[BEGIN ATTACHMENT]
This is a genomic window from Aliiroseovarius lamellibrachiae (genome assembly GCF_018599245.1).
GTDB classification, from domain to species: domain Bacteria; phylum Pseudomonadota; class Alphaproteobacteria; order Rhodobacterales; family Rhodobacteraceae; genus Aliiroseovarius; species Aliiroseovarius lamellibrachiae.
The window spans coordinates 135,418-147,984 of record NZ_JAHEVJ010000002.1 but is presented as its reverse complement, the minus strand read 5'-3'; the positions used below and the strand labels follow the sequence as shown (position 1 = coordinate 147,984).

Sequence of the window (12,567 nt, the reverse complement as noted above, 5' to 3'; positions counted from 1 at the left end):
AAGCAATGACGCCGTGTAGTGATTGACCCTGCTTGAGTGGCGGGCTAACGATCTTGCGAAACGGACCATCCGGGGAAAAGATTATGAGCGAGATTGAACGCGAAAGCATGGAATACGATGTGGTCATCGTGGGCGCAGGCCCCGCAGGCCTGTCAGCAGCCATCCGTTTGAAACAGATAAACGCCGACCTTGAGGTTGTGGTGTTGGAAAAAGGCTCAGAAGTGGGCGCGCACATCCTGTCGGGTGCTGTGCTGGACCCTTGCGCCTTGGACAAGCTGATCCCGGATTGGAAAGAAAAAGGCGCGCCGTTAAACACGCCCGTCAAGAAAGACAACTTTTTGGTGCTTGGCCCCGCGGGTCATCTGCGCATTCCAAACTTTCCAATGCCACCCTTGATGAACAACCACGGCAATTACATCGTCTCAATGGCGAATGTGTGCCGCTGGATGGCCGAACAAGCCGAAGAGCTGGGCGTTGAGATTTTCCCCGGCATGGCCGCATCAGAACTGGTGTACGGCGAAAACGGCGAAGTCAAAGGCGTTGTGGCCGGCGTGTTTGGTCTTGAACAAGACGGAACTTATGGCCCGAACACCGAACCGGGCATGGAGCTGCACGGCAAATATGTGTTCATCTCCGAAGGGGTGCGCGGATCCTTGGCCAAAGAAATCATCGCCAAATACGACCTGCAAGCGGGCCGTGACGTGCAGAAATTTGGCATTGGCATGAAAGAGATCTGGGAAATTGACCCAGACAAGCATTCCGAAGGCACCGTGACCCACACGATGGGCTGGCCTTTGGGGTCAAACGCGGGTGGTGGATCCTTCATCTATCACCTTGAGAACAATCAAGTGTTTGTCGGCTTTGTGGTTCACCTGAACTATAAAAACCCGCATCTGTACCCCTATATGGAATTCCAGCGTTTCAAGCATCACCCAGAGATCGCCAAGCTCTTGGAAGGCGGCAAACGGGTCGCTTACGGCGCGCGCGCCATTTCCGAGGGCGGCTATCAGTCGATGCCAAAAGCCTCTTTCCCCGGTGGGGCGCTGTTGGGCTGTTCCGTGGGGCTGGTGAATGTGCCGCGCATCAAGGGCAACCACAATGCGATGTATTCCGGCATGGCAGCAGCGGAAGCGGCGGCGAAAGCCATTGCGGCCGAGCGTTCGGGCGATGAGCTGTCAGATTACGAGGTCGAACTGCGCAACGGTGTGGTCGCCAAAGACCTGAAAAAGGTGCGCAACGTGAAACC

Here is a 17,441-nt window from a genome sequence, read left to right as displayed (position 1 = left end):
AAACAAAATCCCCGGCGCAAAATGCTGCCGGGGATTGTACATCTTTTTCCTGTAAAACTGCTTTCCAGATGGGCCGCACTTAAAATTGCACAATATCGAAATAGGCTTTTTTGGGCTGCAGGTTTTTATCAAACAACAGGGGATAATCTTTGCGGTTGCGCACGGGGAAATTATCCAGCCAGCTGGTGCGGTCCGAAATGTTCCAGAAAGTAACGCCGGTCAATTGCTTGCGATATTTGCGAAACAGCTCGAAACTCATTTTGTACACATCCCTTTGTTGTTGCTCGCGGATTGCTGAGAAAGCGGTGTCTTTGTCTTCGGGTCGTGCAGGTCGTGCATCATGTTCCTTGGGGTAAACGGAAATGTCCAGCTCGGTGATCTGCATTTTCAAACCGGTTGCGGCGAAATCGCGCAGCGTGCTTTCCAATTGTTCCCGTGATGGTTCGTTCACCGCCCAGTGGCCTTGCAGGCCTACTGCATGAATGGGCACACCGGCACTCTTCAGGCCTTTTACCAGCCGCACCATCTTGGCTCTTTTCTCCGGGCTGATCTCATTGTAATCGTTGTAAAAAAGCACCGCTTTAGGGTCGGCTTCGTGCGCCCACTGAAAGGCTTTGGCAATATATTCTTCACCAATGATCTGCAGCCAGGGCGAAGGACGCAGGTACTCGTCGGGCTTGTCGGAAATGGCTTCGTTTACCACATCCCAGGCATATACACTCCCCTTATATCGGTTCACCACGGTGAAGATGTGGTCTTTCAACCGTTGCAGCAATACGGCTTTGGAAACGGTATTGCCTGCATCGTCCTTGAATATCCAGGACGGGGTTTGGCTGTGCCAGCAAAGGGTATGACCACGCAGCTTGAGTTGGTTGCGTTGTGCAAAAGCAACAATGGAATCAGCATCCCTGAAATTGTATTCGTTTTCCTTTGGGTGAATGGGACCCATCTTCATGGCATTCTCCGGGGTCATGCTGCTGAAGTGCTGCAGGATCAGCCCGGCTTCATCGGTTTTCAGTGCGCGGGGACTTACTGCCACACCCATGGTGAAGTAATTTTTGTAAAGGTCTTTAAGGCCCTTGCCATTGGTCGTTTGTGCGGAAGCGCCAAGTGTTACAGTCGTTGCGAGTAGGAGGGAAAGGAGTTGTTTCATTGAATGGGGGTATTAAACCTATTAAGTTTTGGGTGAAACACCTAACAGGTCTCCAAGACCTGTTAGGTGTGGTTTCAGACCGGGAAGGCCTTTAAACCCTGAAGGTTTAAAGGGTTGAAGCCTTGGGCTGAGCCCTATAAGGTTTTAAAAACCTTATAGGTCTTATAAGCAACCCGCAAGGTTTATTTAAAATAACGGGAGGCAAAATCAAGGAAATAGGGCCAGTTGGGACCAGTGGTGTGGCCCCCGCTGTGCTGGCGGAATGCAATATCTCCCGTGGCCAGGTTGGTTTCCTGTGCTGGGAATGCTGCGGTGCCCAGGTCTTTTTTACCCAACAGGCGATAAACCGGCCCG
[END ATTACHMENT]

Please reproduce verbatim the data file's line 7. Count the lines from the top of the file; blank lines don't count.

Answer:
AAACAAAATCCCCGGCGCAAAATGCTGCCGGGGATTGTACATCTTTTTCCTGTAAAACTGCTTTCCAGATGGGCCGCACTTAAAATTGCACAATATCGAAATAGGCTTTTTTGGGCTGCAGGTTTTTATCAAACAACAGGGGATAATCTTTGCGGTTGCGCACGGGGAAATTATCCAGCCAGCTGGTGCGGTCCGAAATGTTCCAGAAAGTAACGCCGGTCAATTGCTTGCGATATTTGCGAAACAGCTCGAAACTCATTTTGTACACATCCCTTTGTTGTTGCTCGCGGATTGCTGAGAAAGCGGTGTCTTTGTCTTCGGGTCGTGCAGGTCGTGCATCATGTTCCTTGGGGTAAACGGAAATGTCCAGCTCGGTGATCTGCATTTTCAAACCGGTTGCGGCGAAATCGCGCAGCGTGCTTTCCAATTGTTCCCGTGATGGTTCGTTCACCGCCCAGTGGCCTTGCAGGCCTACTGCATGAATGGGCACACCGGCACTCTTCAGGCCTTTTACCAGCCGCACCATCTTGGCTCTTTTCTCCGGGCTGATCTCATTGTAATCGTTGTAAAAAAGCACCGCTTTAGGGTCGGCTTCGTGCGCCCACTGAAAGGCTTTGGCAATATATTCTTCACCAATGATCTGCAGCCAGGGCGAAGGACGCAGGTACTCGTCGGGCTTGTCGGAAATGGCTTCGTTTACCACATCCCAGGCATATACACTCCCCTTATATCGGTTCACCACGGTGAAGATGTGGTCTTTCAACCGTTGCAGCAATACGGCTTTGGAAACGGTATTGCCTGCATCGTCCTTGAATATCCAGGACGGGGTTTGGCTGTGCCAGCAAAGGGTATGACCACGCAGCTTGAGTTGGTTGCGTTGTGCAAAAGCAACAATGGAATCAGCATCCCTGAAATTGTATTCGTTTTCCTTTGGGTGAATGGGACCCATCTTCATGGCATTCTCCGGGGTCATGCTGCTGAAGTGCTGCAGGATCAGCCCGGCTTCATCGGTTTTCAGTGCGCGGGGACTTACTGCCACACCCATGGTGAAGTAATTTTTGTAAAGGTCTTTAAGGCCCTTGCCATTGGTCGTTTGTGCGGAAGCGCCAAGTGTTACAGTCGTTGCGAGTAGGAGGGAAAGGAGTTGTTTCATTGAATGGGGGTATTAAACCTATTAAGTTTTGGGTGAAACACCTAACAGGTCTCCAAGACCTGTTAGGTGTGGTTTCAGACCGGGAAGGCCTTTAAACCCTGAAGGTTTAAAGGGTTGAAGCCTTGGGCTGAGCCCTATAAGGTTTTAAAAACCTTATAGGTCTTATAAGCAACCCGCAAGGTTTATTTAAAATAACGGGAGGCAAAATCAAGGAAATAGGGCCAGTTGGGACCAGTGGTGTGGCCCCCGCTGTGCTGGCGGAATGCAATATCTCCCGTGGCCAGGTTGGTTTCCTGTGCTGGGAATGCTGCGGTGCCCAGGTCTTTTTTACCCAACAGGCGATAAACCGGCCCG